In bed with Embedded Networks

Are Embedded Networks the answer to rising utility prices?  

The costs of electricity for households in Australia rose 72% over the ten years preceding 2013. This only slightly outpaced the rising cost of gas, which rose 54% during the period.[1] Prices have only been rising since. This led to the Federal Coalition Party releasing a new energy policy and closer to home, the ACT Government passing the Utilities Legislation Amendment Bill 2017 (the Bill). The Bill aims to remove unnecessary regulation of energy utilities in the ACT. In part, the Bill aims to reduce rising energy costs by promoting the use of Embedded Networks.

What is an Embedded Network? 

An Embedded Network is a distribution system within a building development, typically for water, gas or electricity, connected at a parent connection point to the national or regional grid, where the delivery infrastructure to multiple users is owned, controlled and operated by a person who is not a network provider[2] and is typically not the Owners’ corporation. Operating an Embedded Network within a residential or commercial building allows the Embedded Network operator to control the provision of utility services to each unit or part of the building. The argument runs that this allows the Embedded Network operator to reduce the cost of utility services by negotiating with energy retailers for the provision of utilities to the building in bulk.

How do these amendments affect Embedded Networks in the Territory?

The Bill, scheduled to come into effect on 1 December 2017, creates an exemption for Embedded Networks from the Utilities Act 2000 and the Utilities (Technical Regulation) Act 2014. This means that those operating an Embedded Network will not need to obtain a licence under the Utilities Act 2000 and thus they will be exempt from compliance with the technical codes and regulations of the Utilities (Technical Regulation) Act 2014. By removing these requirements, it is now easier to establish and operate an Embedded Network in the ACT.

Problems with Embedded Networks

Despite the removal of some red tape, there are foreseeable problems for Developers seeking to establish an Embedded Network in new or existing Developments, as well as for Buyers or occupiers within a complex serviced by an Embedded Network. These include:

  1. The commencement of the Scheme coincides with the commencement of the Australian Energy Market Commission “rule determination” on Embedded Networks. This Rule Determination creates an additional level of regulations and obligations for those operating Embedded Networks;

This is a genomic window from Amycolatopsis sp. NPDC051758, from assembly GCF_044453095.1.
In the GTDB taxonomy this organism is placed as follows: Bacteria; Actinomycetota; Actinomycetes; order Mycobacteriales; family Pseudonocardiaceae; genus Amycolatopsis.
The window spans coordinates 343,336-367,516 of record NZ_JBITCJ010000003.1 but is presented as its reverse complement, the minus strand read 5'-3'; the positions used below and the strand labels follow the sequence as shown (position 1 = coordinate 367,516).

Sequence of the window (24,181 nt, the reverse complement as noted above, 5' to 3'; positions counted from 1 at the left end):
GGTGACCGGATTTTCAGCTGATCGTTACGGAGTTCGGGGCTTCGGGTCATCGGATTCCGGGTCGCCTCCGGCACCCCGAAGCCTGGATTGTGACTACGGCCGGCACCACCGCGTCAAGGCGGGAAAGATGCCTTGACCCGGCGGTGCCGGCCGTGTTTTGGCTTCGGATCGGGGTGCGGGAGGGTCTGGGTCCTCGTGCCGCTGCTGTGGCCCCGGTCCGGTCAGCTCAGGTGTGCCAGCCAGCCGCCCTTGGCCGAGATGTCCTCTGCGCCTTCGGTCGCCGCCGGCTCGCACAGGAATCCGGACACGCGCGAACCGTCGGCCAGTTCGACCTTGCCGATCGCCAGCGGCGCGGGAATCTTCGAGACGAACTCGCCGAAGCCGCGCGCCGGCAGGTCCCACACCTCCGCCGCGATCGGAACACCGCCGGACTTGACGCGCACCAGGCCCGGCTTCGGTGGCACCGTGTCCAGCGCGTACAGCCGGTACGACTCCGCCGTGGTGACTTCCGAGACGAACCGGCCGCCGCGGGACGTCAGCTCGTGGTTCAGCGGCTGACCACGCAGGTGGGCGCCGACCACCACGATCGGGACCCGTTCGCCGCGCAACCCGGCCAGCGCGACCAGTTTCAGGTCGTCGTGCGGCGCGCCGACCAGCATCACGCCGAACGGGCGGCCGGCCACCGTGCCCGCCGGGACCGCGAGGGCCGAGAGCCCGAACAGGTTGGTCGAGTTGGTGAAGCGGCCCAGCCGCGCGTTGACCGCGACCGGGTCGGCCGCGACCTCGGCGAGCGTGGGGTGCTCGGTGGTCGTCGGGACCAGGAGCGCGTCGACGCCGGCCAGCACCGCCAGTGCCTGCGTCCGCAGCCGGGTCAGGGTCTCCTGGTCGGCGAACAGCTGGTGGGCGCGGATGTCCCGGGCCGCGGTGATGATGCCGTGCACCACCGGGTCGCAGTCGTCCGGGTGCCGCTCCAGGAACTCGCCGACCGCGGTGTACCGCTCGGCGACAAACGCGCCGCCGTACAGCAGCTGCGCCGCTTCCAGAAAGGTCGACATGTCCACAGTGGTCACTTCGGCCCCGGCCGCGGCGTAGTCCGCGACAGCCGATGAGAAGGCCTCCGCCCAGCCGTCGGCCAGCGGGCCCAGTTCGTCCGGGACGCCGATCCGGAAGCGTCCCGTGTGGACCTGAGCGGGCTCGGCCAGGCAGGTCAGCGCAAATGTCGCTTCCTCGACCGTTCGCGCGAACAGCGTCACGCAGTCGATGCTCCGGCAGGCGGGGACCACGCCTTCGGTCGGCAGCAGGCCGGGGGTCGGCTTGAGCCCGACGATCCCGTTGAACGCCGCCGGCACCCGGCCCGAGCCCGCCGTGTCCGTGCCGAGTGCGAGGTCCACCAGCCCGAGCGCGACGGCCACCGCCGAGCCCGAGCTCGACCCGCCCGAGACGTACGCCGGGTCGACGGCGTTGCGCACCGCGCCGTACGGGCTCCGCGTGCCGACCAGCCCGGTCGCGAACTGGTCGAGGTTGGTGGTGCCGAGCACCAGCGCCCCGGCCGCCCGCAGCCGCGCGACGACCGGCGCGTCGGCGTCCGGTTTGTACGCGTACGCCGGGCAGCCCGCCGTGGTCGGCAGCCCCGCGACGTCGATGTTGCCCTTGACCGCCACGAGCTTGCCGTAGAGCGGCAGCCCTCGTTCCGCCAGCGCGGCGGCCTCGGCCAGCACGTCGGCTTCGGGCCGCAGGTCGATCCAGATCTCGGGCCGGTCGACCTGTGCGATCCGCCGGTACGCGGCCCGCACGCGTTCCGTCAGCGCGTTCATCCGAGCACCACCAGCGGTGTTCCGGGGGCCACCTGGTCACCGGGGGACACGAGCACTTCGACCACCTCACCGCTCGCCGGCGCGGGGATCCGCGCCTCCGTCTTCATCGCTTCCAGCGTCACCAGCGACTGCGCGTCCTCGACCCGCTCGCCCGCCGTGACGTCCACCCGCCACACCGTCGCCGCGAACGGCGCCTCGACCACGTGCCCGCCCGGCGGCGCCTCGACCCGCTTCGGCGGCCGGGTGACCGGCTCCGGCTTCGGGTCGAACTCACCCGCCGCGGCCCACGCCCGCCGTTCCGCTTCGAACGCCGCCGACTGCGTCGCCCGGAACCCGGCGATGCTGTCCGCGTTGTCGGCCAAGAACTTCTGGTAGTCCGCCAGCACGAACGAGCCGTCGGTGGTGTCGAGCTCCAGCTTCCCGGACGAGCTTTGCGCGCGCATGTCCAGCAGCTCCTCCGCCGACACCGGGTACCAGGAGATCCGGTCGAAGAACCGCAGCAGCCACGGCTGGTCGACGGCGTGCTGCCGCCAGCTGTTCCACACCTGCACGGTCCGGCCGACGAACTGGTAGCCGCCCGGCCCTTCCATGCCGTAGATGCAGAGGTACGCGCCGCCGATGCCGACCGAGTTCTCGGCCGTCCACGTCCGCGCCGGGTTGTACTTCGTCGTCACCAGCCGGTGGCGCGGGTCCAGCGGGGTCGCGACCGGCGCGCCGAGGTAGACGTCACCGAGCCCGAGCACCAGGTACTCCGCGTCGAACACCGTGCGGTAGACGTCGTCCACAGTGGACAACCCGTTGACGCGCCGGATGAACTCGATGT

1. The Electrical Safety Act 1971 continues to apply to Embedded Networks, imposing safety standards for the installation of electrical equipment and wiring work, hence leading to certification and maintenance compliance;
  1. The ability of a Developer of a new Unit Title complex to install an Embedded Network, who must address the ongoing commitment to the Embedded Network operator in accordance with the Developer obligations under the Unit Titles (Management) Act 2011;
  1. The legislative changes do not directly cater for mixed used buildings, where different management groups may have to engage with the operator of the Embedded Network; and
  1. The management (and hence cost) of delivery of the utility through the Embedded Network will be governed through the terms of the contracts that will be offered to the Owners Corporation and to the end user, that represents a cost risk to the buyer and a disclosure risk to the seller.

Conclusion

Ultimately, without further change (in particular to Unit Titles and mixed use development legislation) the current legislative changes do little to resolve a number of key issues  associated with what should be an innovative way for Developers to defray construction costs or to remove the maze of legislation and regulation surrounding the establishment and delivery of Embedded Networks in the ACT. Until further change is brought about, the terms of utility supply will become and remain a critical aspect of “cost”. This highlights the good sense in securing legal advice when looking to install an Embedded Network or when purchasing in a complex with an Embedded Network. Should you require legal advice on these issues, please contact a member of our experienced Property and Real Estate team.

[1]Both figures from: https://www.aph.gov.au/About_Parliament/Parliamentary_Departments/Parliamentary_Library/pubs/BriefingBook44p/EnergyPrices

[2] National Electricity Rules Chapter 10 (Glossary).